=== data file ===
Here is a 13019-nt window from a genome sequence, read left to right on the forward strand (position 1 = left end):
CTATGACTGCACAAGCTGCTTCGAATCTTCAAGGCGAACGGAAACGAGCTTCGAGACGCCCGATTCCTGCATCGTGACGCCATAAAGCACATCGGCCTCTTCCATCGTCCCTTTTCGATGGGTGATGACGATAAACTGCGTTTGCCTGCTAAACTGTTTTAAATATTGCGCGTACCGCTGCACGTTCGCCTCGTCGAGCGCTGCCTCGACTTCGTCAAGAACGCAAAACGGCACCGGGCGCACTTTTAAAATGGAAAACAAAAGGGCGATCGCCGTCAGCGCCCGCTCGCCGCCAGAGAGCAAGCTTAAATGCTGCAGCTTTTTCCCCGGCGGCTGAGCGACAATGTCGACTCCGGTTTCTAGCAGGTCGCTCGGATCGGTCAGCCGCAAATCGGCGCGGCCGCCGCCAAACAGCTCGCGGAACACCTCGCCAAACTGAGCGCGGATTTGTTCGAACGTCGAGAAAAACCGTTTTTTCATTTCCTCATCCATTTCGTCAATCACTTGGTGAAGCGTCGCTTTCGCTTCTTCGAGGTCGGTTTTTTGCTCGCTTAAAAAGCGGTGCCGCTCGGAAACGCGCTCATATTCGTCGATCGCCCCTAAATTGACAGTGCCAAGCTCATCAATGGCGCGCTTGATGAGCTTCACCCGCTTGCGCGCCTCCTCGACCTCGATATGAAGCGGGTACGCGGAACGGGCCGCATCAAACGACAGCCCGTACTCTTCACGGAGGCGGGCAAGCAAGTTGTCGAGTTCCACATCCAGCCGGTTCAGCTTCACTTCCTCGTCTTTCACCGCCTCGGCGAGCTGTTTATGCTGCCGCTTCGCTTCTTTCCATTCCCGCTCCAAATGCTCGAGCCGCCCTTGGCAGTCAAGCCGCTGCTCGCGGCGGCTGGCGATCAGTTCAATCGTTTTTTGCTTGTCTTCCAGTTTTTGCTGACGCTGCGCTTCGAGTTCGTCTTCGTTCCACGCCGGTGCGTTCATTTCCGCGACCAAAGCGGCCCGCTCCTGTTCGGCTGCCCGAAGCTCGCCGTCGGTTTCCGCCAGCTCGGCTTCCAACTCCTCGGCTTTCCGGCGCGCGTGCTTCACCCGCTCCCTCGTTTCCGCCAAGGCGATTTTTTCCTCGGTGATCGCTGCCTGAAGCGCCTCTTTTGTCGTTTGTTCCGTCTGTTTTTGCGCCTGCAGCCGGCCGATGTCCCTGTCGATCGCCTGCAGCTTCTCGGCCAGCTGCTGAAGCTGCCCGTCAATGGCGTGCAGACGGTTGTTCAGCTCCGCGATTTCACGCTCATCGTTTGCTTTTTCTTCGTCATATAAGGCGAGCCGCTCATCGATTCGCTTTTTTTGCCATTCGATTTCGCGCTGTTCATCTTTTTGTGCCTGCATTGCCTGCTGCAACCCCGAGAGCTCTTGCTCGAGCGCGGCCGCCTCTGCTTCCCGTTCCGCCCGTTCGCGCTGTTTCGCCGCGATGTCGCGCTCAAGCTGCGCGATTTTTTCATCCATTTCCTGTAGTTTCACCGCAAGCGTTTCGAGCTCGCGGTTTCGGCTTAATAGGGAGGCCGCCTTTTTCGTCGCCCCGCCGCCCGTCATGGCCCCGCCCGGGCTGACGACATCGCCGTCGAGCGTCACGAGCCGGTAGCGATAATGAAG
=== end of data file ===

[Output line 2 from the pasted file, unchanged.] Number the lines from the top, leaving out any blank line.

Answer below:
CTATGACTGCACAAGCTGCTTCGAATCTTCAAGGCGAACGGAAACGAGCTTCGAGACGCCCGATTCCTGCATCGTGACGCCATAAAGCACATCGGCCTCTTCCATCGTCCCTTTTCGATGGGTGATGACGATAAACTGCGTTTGCCTGCTAAACTGTTTTAAATATTGCGCGTACCGCTGCACGTTCGCCTCGTCGAGCGCTGCCTCGACTTCGTCAAGAACGCAAAACGGCACCGGGCGCACTTTTAAAATGGAAAACAAAAGGGCGATCGCCGTCAGCGCCCGCTCGCCGCCAGAGAGCAAGCTTAAATGCTGCAGCTTTTTCCCCGGCGGCTGAGCGACAATGTCGACTCCGGTTTCTAGCAGGTCGCTCGGATCGGTCAGCCGCAAATCGGCGCGGCCGCCGCCAAACAGCTCGCGGAACACCTCGCCAAACTGAGCGCGGATTTGTTCGAACGTCGAGAAAAACCGTTTTTTCATTTCCTCATCCATTTCGTCAATCACTTGGTGAAGCGTCGCTTTCGCTTCTTCGAGGTCGGTTTTTTGCTCGCTTAAAAAGCGGTGCCGCTCGGAAACGCGCTCATATTCGTCGATCGCCCCTAAATTGACAGTGCCAAGCTCATCAATGGCGCGCTTGATGAGCTTCACCCGCTTGCGCGCCTCCTCGACCTCGATATGAAGCGGGTACGCGGAACGGGCCGCATCAAACGACAGCCCGTACTCTTCACGGAGGCGGGCAAGCAAGTTGTCGAGTTCCACATCCAGCCGGTTCAGCTTCACTTCCTCGTCTTTCACCGCCTCGGCGAGCTGTTTATGCTGCCGCTTCGCTTCTTTCCATTCCCGCTCCAAATGCTCGAGCCGCCCTTGGCAGTCAAGCCGCTGCTCGCGGCGGCTGGCGATCAGTTCAATCGTTTTTTGCTTGTCTTCCAGTTTTTGCTGACGCTGCGCTTCGAGTTCGTCTTCGTTCCACGCCGGTGCGTTCATTTCCGCGACCAAAGCGGCCCGCTCCTGTTCGGCTGCCCGAAGCTCGCCGTCGGTTTCCGCCAGCTCGGCTTCCAACTCCTCGGCTTTCCGGCGCGCGTGCTTCACCCGCTCCCTCGTTTCCGCCAAGGCGATTTTTTCCTCGGTGATCGCTGCCTGAAGCGCCTCTTTTGTCGTTTGTTCCGTCTGTTTTTGCGCCTGCAGCCGGCCGATGTCCCTGTCGATCGCCTGCAGCTTCTCGGCCAGCTGCTGAAGCTGCCCGTCAATGGCGTGCAGACGGTTGTTCAGCTCCGCGATTTCACGCTCATCGTTTGCTTTTTCTTCGTCATATAAGGCGAGCCGCTCATCGATTCGCTTTTTTTGCCATTCGATTTCGCGCTGTTCATCTTTTTGTGCCTGCATTGCCTGCTGCAACCCCGAGAGCTCTTGCTCGAGCGCGGCCGCCTCTGCTTCCCGTTCCGCCCGTTCGCGCTGTTTCGCCGCGATGTCGCGCTCAAGCTGCGCGATTTTTTCATCCATTTCCTGTAGTTTCACCGCAAGCGTTTCGAGCTCGCGGTTTCGGCTTAATAGGGAGGCCGCCTTTTTCGTCGCCCCGCCGCCCGTCATGGCCCCGCCCGGGCTGACGACATCGCCGTCGAGCGTCACGAGCCGGTAGCGATAATGAAG